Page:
Walking to the door, you hear the familiar whir of mechanics and electronics spin up as your car docks with the house to begin charging and to send out diagnostic and operating data to the manufacturer and the mechanic. You've adopted this sound and process as normal and barely notice.

Once inside, you put the food in the preheated oven and walk into the living room.  Your preferred music turns on and you tell the house to, instead, turn on the TV and find something in the Sci-Fi/Fantasy genre to watch as you eat your dinner and prepare for bed.

Once again in bed, the house shuts down, adjusting the lighting and temperature to optimum levels as you drift off to sleep. As you doze off, your house receives a notification your car is going to need some maintenance. It determines you're already asleep and defers it until the morning after making a request for a car service to take you to work so the technician can come by and perform the maintenance.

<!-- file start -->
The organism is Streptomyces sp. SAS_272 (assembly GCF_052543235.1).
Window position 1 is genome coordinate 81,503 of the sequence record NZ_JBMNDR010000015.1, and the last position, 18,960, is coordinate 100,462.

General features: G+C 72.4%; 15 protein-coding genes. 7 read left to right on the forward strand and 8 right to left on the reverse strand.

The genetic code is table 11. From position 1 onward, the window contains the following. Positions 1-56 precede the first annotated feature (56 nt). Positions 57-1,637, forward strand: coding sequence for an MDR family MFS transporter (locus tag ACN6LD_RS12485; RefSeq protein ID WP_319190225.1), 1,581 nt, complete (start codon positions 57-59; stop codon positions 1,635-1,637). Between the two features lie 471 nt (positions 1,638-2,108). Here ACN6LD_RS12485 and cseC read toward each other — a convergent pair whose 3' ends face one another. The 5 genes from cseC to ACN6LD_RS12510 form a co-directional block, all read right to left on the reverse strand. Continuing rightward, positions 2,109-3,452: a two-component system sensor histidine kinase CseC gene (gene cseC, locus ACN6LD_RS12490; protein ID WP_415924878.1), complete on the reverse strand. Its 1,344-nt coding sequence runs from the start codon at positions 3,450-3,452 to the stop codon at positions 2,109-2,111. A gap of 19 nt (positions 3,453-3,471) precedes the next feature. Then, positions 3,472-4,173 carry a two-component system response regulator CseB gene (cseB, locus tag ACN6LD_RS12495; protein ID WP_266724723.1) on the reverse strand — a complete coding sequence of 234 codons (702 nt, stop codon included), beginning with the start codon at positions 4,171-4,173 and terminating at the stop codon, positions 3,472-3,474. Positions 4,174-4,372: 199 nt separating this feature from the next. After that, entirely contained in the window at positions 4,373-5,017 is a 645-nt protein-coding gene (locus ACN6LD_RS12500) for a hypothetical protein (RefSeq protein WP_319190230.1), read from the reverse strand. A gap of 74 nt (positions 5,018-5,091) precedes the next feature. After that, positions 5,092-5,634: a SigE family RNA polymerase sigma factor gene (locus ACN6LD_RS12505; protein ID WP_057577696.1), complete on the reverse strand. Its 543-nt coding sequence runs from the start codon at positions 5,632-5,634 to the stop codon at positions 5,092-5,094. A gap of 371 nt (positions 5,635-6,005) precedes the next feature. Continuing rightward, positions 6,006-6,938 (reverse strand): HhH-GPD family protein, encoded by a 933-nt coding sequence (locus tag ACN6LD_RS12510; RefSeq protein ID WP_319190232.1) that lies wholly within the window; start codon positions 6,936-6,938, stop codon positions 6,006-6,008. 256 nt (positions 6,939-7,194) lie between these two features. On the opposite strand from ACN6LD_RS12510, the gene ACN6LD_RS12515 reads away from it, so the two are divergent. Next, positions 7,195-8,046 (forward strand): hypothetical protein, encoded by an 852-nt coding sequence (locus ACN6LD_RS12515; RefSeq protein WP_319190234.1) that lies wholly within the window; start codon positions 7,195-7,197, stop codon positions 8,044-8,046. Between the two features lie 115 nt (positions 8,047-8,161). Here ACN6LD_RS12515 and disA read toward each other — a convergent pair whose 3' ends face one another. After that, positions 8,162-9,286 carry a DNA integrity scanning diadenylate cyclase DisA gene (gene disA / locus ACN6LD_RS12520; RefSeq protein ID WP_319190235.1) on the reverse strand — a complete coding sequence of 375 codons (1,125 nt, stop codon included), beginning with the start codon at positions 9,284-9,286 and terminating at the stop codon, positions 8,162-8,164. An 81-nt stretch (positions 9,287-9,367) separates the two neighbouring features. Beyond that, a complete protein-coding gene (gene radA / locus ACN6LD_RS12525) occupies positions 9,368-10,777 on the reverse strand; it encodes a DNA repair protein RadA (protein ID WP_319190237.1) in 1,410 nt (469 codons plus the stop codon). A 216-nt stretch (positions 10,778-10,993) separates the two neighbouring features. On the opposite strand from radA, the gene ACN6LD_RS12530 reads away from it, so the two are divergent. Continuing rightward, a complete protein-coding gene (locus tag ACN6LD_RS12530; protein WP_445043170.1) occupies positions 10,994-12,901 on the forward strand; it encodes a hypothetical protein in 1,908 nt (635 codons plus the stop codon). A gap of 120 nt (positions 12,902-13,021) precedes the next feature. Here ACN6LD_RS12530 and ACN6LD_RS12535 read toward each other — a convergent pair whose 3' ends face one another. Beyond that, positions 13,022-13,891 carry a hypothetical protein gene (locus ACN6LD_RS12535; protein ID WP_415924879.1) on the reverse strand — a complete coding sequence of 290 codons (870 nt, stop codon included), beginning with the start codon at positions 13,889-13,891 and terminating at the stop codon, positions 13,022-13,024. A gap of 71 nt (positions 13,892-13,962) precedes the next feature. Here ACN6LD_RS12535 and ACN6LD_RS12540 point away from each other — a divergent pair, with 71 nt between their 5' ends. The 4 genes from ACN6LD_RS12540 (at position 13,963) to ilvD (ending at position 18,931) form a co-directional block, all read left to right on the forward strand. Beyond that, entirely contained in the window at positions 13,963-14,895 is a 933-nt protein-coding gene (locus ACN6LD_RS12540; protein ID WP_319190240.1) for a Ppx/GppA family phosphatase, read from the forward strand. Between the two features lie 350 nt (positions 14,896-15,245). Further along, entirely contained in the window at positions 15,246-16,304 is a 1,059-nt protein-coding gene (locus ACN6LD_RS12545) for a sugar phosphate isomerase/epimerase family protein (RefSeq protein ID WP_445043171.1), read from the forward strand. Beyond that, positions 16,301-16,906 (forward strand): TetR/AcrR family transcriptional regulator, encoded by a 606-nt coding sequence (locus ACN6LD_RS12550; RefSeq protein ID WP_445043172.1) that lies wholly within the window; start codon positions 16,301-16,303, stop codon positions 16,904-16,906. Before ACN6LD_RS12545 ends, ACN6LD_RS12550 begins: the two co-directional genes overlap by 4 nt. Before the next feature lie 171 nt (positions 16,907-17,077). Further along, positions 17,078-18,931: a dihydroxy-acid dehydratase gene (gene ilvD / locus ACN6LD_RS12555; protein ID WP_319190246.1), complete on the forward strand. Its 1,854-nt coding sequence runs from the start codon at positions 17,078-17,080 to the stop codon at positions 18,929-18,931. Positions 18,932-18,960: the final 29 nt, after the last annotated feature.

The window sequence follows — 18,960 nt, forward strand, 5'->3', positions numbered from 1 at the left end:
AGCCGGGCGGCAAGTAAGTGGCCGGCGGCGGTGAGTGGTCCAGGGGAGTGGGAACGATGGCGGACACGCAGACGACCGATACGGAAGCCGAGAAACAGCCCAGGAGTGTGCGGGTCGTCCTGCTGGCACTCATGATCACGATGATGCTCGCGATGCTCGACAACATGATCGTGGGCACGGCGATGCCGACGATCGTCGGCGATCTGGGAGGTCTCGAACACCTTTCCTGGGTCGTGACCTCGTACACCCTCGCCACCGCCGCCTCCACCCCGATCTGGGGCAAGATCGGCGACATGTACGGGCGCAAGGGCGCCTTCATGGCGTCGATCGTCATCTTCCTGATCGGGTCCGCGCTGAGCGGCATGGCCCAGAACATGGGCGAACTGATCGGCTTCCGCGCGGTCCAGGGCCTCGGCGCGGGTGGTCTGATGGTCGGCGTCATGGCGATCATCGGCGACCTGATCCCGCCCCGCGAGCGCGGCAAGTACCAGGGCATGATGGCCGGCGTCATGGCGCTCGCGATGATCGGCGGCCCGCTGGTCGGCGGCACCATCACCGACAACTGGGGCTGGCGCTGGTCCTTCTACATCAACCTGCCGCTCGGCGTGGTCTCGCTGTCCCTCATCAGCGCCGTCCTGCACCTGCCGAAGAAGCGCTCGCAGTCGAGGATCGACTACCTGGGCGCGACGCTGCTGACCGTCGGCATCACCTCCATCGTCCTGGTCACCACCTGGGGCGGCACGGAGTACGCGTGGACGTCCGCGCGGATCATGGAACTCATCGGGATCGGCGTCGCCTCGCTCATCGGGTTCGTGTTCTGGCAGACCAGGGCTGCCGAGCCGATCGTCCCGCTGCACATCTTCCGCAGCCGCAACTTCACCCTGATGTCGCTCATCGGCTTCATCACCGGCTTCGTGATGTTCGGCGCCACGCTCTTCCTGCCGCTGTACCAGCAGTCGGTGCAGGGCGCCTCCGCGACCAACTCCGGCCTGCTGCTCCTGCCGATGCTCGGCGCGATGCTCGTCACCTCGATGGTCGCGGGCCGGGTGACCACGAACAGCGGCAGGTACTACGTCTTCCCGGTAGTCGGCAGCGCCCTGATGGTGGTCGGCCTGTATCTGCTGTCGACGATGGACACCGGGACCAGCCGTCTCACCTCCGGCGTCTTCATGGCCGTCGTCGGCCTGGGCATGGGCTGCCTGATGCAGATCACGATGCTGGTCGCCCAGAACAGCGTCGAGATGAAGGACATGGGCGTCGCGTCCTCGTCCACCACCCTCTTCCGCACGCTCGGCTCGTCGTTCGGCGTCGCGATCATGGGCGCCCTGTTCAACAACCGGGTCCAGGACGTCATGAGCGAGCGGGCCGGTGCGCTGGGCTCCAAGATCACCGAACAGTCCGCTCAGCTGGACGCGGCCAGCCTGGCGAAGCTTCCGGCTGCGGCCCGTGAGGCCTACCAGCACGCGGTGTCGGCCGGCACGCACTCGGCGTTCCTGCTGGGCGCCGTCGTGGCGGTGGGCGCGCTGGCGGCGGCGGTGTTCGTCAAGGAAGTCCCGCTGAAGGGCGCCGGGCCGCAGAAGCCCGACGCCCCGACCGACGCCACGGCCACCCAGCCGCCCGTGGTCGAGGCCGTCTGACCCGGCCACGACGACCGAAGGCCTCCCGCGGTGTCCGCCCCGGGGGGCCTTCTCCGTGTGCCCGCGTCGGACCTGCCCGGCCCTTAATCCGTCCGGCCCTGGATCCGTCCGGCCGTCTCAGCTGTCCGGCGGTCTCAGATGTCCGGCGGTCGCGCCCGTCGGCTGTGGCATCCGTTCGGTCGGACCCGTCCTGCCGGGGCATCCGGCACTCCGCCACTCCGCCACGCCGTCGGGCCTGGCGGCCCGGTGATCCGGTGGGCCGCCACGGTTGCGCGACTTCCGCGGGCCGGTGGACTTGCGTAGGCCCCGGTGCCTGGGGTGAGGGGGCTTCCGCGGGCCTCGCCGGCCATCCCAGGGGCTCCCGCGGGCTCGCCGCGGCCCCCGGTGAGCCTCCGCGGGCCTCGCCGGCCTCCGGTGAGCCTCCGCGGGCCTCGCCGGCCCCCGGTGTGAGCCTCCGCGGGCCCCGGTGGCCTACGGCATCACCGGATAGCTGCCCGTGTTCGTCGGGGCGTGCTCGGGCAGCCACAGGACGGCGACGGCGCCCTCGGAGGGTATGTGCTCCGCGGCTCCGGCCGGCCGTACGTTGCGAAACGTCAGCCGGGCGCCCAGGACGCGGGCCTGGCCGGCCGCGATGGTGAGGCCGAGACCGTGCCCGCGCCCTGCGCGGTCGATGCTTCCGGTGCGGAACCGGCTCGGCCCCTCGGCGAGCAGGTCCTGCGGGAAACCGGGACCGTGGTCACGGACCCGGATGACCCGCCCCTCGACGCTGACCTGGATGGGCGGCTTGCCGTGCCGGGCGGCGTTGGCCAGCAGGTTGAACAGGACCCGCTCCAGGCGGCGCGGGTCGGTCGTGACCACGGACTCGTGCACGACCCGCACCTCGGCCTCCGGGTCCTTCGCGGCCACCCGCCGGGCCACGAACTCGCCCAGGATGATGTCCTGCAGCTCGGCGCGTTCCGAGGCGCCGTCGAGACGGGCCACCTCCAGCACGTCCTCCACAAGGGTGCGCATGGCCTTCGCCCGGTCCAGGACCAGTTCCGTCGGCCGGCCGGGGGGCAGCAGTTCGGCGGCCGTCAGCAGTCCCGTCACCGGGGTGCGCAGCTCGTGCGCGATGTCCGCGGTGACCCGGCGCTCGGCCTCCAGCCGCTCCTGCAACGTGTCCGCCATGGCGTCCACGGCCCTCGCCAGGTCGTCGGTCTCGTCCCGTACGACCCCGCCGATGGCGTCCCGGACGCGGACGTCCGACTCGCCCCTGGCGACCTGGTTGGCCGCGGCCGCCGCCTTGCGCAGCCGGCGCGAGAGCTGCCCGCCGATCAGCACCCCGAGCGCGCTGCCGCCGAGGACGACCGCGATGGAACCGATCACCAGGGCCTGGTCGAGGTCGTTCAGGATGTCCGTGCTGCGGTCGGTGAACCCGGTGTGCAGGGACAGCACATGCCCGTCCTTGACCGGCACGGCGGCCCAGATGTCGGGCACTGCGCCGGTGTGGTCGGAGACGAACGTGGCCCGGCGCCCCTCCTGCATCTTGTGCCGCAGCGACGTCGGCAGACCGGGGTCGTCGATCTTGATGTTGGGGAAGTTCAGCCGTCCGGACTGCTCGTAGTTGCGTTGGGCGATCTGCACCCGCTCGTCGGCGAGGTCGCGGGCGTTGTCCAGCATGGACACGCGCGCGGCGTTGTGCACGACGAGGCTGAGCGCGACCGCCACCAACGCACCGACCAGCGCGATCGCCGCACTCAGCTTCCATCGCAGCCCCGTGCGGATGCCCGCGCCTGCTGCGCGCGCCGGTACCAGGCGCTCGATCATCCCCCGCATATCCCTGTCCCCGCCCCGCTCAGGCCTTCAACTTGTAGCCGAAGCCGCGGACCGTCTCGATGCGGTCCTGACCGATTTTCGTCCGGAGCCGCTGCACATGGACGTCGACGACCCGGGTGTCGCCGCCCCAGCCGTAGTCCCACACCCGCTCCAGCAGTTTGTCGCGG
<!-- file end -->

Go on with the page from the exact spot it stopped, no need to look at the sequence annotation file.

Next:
These events, themselves, may seem like science fiction or fantasy, but they are events that occur everyday today. It's not science fiction but modern day reality.

Are You Ready?

IoT will expand the amount of data we collect about our environments and in 5 to 10 years we will look back and marvel at how we made decisions when we were so ill-informed.

The data gathered will open up new avenues in deep learning, machine learning, and artificial intelligence. Today's chatbots are the first in this line and IBM's Watson project is only still scratching the surface of what will be possible.

IoT is the third wave of technology. If you're not preparing to ride it, you may well be submerged beneath it.

Does your company have an IoT strategy?

At Ad Victoriam Solutions, we are a "one-stop-shop" for commercial and consumer IoT technology solutions. Contact our business intelligence experts to find the right IoT solutions for your business.